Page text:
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Friday, 4 November 2011

The World's Financial Woes - Perhaps Philanthropy Is The Next Best Thing!

The current financial crisis affecting the western world appears to have potentially spiralled out of control. The extent to which a fix can be applied to the problem is doubtful, given that much of what is stated in the public press appears to have overlooked some root cause issues that no-one, especially not regulators or their agencies, wish to address.

It would appear that financially, the Greek economy has been on the nose for some period of time. Financial commentators readily admit to knowing that the Greek economy has been a basket case for decades, if not beyond. Their ability to address their own internal issues has been questioned in many quarters and yet, here we are in 2011, with banks and government monetary authorities concerned about the possibility of default by Greece triggering potential financial losses amongst a wide group of private and public investors.

The question that goes begging is why were loans made to Greece in the first place to the extent that they had been? Why was Greece even invited into the Eurozone? Which of the Global Investment Banks earned incredibly outlandish commissions or fees for structuring and brokering Greek debt?

The reality is that until these questions are addressed and the global investment banks brought to account for their careless and reckless behaviour, long term real solutions to the current financial woes of the western world will never be addressed.

This brings into focus the whole value proposition of when is enough enough? At what point in time does financial gain become purely the end point rather than the means to an end in itself?

This underlying question is perhaps at the heart of the latest publication by Dr. Diane Coyle PhD whose orthodox economic views are in fact quite refreshing when seen in the context of her latest expose regarding the explosion of executive remuneration levels in the western world.

What expectations are we building into a society that in Australia, despite general public opinion, is experiencing an ever widening gap between those that have it and those that don't. Our society is fracturing and the historic egalitarianism upon which Australia was built, is gradually slipping away.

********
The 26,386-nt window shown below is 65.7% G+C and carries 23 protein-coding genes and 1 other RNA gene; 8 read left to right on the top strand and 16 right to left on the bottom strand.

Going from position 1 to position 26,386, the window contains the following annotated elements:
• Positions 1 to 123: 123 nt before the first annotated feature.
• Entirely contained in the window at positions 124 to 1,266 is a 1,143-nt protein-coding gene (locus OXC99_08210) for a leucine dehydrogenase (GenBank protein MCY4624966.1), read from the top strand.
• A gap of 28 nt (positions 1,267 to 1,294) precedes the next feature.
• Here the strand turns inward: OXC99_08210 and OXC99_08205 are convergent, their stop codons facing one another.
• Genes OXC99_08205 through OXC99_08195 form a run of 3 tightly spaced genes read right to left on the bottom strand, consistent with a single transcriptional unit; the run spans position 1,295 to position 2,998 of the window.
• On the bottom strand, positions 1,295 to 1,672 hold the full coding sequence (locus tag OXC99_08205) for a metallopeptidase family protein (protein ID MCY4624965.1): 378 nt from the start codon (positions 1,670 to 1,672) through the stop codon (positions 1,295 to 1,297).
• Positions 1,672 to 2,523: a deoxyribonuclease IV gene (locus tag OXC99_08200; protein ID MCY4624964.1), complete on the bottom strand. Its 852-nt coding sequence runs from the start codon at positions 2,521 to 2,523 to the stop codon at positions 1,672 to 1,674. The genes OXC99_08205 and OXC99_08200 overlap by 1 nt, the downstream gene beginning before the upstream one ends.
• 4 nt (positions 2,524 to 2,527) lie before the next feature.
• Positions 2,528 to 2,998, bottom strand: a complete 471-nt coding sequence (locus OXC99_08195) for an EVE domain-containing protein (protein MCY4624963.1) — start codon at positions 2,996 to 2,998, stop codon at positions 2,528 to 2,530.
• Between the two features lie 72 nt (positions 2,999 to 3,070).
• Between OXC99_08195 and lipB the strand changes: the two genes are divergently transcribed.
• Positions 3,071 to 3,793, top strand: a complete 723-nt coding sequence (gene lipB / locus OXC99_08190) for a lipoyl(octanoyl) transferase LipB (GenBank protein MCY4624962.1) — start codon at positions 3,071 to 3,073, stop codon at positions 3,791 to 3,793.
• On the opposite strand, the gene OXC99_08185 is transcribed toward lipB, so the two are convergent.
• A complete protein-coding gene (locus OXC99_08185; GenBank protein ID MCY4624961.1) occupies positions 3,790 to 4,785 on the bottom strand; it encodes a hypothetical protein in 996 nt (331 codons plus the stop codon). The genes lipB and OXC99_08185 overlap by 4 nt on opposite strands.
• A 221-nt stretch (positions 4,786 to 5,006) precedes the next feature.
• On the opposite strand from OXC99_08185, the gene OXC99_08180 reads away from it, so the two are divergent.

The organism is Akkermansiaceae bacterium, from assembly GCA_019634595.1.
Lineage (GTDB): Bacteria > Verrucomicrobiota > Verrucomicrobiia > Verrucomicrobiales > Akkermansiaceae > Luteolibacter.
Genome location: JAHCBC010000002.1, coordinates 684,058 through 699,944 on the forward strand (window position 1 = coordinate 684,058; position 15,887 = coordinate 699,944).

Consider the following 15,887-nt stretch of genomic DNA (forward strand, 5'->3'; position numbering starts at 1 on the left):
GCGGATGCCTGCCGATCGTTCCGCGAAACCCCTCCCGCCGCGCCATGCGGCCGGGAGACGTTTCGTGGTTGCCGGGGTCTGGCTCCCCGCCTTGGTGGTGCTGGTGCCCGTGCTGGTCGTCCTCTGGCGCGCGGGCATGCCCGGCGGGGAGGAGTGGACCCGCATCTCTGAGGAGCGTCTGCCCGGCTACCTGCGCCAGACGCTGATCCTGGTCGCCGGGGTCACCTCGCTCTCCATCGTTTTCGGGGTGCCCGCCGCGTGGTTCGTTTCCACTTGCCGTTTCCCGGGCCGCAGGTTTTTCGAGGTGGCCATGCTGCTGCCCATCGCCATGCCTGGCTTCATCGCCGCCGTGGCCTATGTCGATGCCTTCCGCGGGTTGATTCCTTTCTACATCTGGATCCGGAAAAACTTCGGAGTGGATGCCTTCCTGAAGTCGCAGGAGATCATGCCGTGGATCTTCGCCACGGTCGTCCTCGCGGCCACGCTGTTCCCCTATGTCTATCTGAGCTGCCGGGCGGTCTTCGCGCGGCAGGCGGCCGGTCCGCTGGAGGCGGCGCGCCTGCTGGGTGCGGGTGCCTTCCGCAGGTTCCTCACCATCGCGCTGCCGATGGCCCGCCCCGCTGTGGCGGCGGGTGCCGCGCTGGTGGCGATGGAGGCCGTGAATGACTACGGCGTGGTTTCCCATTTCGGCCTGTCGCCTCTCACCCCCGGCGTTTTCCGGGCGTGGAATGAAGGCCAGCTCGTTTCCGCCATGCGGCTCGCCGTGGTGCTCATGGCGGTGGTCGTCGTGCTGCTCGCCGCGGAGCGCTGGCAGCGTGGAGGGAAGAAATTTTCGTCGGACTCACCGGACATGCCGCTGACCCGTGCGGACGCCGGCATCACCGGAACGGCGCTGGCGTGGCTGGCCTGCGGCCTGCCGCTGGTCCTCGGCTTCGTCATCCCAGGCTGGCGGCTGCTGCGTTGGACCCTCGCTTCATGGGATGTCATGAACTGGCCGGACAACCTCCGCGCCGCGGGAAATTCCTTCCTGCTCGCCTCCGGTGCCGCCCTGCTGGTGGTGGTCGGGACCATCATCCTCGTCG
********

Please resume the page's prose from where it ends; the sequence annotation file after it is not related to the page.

Sad to say, but greed is taking over and corporate greed in the finance sector is partly to blame.

The Greek crisis and all that will follow can never be resolved until, as a society, we decide when enough is enough, when the accumulation of wealth without purpose and without recognition that there is a growing list of an Australian underclass, without bringing to heel the investment banking falseness of creating artificial reality, is brought to finality.

With so many worthwhile human causes in Australia and abroad, the accumulation of wealth through such artificial means that leave nothing of substance in their wake, seems pointless.

Maybe Greece and others defaulting will provide the reality hit that is so desperately needed in the western world.


  1. The world's financial crisis can be felt moreover in many countries, communities and societies of the world - and that's really obvious. cpa continuing professional education

  2. So what's to be done about it? Why are the global investment banks not even being seen as part of the problem? What role did Goldman Sachs play in the Greek disasters when they structured the Greek debt and why is this not discussed as part of the overall problem? I understand that during this period the Greek Treasury actually ran 2 sets of books (? Is this true?). Is someone trying to convince the rest of the world that their financial advisers at the time did not know about this? I'm sure their fee was still paid and the resulting bonuses within Goldman's still stood? Are we going to learn from the GFC or are we sticking our collective heads in the sand and not really focused on ALL the relevant issues? Is that too painful and embarrassing an exercise?

    Once again I ask - how much wealth is enough for any one group, any one company, any one individual when the world is begging for better social and human outcomes.

    What mistakes will we continue to make time after time?